A few months later, the team played for the first time in the UEFA Champions League qualifying rounds where they faced Club Brugge from Belgium in the second qualifying round. In the first match at the Jan Breydel Stadium Lokomotiv lost with 0:4, clearly having no chances of continuing forward to the next round. In the second match in Bulgaria, Lokomotiv lost again, with 0:2.

The same year, Lokomotiv managed to win the Bulgarian Supercup, after beating Litex Lovech. In the final, Ivan Paskov scored a brilliant header in the last seconds of the game for the 1:0 win.

Recent history (2004-present)

The next 2004-05 season in the domestic league was also very successful for the team, which finished 3rd in A PFG, and qualified for the UEFA Cup.

Win against OFK Beograd

In the European club competition, Lokomotiv defeated Serbian OFK Beograd in the second qualifying round (1:0 home win and 1:2 away loss) and were drawn to play against the English Bolton Wanderers in the first round. However, the team from Plovdiv was eliminated after a 1-2 loss at the Reebok Stadium in Horwich and another 1-2 loss in a match, played at the Lazur Stadium in Burgas.[2].

On August 25, 2005, a few hours after the match with OFK Beograd in Burgas, Lokomotiv's owner Georgi Iliev was shot and killed at a restaurant in Sunny Beach, a resort town on Bulgaria's Black Sea coast nearby Burgas, by a suspected sniper[3]. In the next few months the club had big financial problems. Because of these problems, many of the players of the champions team, as Aleksandar Tunchev, Martin Kamburov, Ivan Paskov, Georgi Iliev, Darko Spalević, Kiril Kotev and Boban Jančevski left the club.

In the 2005-06 season Lokomotiv finished 5th in A PFG and qualified for the Intertoto Cup. Loko were eliminated with a 2-3 (1-2 away loss and a 1-1 home draw) on aggregate by Romanian Farul Constanţa.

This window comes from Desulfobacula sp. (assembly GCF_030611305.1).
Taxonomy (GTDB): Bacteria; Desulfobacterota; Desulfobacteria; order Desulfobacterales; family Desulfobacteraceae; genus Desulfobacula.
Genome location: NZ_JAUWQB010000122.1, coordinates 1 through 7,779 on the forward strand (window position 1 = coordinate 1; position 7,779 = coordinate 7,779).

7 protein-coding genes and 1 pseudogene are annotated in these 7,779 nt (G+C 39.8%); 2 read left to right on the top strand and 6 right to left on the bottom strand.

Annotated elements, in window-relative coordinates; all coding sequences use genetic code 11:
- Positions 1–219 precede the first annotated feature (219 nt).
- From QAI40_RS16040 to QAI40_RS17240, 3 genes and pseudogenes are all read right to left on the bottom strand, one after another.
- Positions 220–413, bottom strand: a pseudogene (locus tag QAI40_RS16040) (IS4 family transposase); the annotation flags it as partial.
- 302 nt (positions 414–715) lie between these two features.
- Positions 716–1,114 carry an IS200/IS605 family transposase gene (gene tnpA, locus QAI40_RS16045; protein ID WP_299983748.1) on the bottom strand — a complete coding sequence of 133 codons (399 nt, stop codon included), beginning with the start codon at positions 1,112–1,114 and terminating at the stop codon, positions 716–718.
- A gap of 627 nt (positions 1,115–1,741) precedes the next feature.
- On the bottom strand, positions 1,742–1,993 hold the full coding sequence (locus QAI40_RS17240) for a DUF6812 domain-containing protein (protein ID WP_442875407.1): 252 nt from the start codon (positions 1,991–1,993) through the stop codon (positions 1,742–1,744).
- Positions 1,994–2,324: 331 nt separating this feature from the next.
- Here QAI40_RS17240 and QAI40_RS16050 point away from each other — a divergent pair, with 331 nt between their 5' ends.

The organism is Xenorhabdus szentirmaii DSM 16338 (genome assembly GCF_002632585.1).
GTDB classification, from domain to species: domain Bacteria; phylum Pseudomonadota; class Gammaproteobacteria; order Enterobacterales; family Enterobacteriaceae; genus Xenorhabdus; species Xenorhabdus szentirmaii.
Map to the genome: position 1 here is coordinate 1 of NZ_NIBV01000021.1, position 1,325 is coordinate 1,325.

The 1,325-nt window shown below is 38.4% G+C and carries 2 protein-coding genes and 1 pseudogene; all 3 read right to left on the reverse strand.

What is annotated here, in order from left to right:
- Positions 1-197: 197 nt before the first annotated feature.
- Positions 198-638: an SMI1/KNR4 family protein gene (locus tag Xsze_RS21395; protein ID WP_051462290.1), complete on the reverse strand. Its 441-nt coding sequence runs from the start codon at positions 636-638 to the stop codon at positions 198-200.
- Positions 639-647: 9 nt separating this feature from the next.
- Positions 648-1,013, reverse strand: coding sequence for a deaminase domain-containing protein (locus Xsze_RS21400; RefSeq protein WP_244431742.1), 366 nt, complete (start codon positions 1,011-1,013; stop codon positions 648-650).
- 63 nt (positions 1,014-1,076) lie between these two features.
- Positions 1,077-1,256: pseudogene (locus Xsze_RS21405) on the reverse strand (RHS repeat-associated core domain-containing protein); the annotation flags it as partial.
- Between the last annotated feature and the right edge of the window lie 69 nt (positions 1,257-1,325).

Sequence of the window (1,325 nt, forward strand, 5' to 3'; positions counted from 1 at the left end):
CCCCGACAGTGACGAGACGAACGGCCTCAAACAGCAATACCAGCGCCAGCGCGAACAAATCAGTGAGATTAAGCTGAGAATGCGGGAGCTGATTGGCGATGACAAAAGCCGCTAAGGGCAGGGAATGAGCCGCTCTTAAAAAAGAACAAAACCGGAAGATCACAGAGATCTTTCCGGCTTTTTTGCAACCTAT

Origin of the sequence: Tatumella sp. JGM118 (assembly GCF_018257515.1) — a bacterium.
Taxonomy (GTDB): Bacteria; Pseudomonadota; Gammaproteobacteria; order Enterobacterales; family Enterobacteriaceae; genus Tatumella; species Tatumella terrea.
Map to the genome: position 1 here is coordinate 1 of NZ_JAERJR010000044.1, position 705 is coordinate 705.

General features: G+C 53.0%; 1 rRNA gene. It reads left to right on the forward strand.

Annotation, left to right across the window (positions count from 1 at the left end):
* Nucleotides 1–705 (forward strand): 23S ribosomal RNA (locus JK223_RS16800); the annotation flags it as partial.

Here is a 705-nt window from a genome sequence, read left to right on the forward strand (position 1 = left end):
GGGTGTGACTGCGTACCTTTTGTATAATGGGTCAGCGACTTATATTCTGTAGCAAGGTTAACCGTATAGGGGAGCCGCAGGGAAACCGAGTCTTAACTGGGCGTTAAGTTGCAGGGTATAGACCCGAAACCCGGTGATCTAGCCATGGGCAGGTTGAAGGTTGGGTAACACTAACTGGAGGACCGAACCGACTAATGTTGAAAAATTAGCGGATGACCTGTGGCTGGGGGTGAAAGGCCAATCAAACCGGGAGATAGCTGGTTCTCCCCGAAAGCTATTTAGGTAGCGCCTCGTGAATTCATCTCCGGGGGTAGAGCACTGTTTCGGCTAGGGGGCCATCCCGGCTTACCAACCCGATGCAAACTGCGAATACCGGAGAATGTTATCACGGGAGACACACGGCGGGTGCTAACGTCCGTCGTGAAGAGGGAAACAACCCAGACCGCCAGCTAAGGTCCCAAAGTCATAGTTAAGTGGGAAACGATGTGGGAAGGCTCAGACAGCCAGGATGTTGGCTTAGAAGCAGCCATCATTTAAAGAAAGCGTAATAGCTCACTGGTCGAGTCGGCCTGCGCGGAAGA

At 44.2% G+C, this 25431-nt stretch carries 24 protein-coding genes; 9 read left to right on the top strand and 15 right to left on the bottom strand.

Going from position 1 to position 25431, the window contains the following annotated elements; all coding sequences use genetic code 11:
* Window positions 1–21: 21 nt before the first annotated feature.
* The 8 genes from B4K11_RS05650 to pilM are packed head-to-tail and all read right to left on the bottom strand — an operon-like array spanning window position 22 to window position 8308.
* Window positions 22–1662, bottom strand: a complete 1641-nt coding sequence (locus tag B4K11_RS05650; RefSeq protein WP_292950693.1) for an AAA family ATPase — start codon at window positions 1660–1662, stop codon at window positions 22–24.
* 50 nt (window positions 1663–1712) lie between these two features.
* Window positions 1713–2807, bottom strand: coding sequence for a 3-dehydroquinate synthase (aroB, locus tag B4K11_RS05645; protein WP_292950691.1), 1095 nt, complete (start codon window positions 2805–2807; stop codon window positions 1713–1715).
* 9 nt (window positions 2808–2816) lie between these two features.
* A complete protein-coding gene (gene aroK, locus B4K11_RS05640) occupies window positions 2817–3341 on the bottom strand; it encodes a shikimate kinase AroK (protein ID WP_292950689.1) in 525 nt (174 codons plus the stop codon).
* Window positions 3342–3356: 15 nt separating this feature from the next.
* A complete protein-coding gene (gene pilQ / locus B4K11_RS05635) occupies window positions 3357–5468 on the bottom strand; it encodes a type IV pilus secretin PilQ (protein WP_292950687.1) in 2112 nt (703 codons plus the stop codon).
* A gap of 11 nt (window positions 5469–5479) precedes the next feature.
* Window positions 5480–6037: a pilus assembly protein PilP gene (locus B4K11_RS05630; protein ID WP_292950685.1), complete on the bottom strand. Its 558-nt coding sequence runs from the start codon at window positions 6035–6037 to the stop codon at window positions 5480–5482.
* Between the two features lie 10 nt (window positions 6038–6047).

Current squad

As of February 20, 2010 Note: Flags indicate national team as has been defined under FIFA eligibility rules. Players may hold more than one non-FIFA nationality.

No. Position Player
1 Bulgaria GK Stoyan Stavrev
2 Bulgaria DF Georgi Bachvarov
3 Bulgaria DF Valeri Georgiev
4 Bulgaria DF Petar Kyumurdzhiev
5 France DF Youness Bengelloun
7 Bulgaria MF Yordan Todorov
9 Bulgaria MF Dani Kiki
10 Bulgaria FW Rangel Abushev
11 Brazil MF Dakson
12 Bulgaria GK Kiril Akalski
14 Bulgaria DF Kostadin Gadzhalov
15 Bulgaria MF Boyan Iliev
16 Bulgaria MF Nikolay Chipev
No. Position Player
20 Brazil MF Ton
22 Bulgaria MF Krasen Trifonov
23 Bulgaria DF Georgi Mechedzhiev
26 Bulgaria DF Angel Yoshev
29 Bulgaria FW Georgi Chilikov
32 Bulgaria GK Ivan Tsarvarishki
39 France FW Garra Dembélé
55 Bulgaria DF Kiril Kotev
77 Bulgaria FW Zdravko Lazarov
80 Hungary MF Gábor Erős
88 Serbia MF Milan Milutinović
TBA Moldova MF Roman Bolbocian

Retired numbers

Out on loan

Note: Flags indicate national team as has been defined under FIFA eligibility rules. Players may hold more than one non-FIFA nationality.

No. Position Player
Bulgaria DF Tsvetelin Radev (at Septemvri Simitli until the end of the 2009–10 season)
Bulgaria MF Georgi Danov (at Brestnik 1948 until the end of the 2009–10 season)
Bulgaria MF Hristian Popov (at Septemvri Simitli until the end of the 2009–10 season)
Bulgaria FW Veselin Marchev (at Septemvri Simitli until the end of the 2009–10 season)
Bulgaria FW Lyubomir Tsekov (at Brestnik 1948 until the end of the 2009–10 season)

For recent transfers, see List of Bulgarian football transfers winter 2010.

Managerial history

This is a list of the last ten Lokomotiv managers:

Name Nat From To Honours
Dimitar Dimitrov Bulgaria June 2001 June 2003
Eduard Eranosyan Bulgaria June 2003 2 October 2005 1 Bulgarian League
1 Bulgarian Super Cup
Ayan Sadakov Bulgaria 4 October 2005 31 August 2006
Ivan Marinov Bulgaria 1 September 2006 23 September 2007
Yasen Petrov Bulgaria 24 September 2007 16 March 2008
Dragan Kanatlarovski Republic of Macedonia 20 March 2008 29 September 2008
Ayan Sadakov Bulgaria 29 September 2008 10 August 2009
Ivan Marinov Bulgaria 12 August 2009 31 October 2009
Stefan Genov Bulgaria 3 November 2009 26 December 2009
Naci Şensoy Kosovo 26 December 2009 present

As of 17 January 2010.

Notable former players

The following players included were either playing for their respective national teams or left good impression among the fans.

Bulgaria Bulgaria
Bulgaria Bulgaria
Benin Benin
Republic of Macedonia Macedonia
Serbia Serbia
  • Ivan Krizmanić

Note: For a complete list of Lokomotiv Plovdiv players, see Category:PFC Lokomotiv Plovdiv players.

References

External links


Advertisements






Got something to say? Make a comment.
Your name
Your email address
Message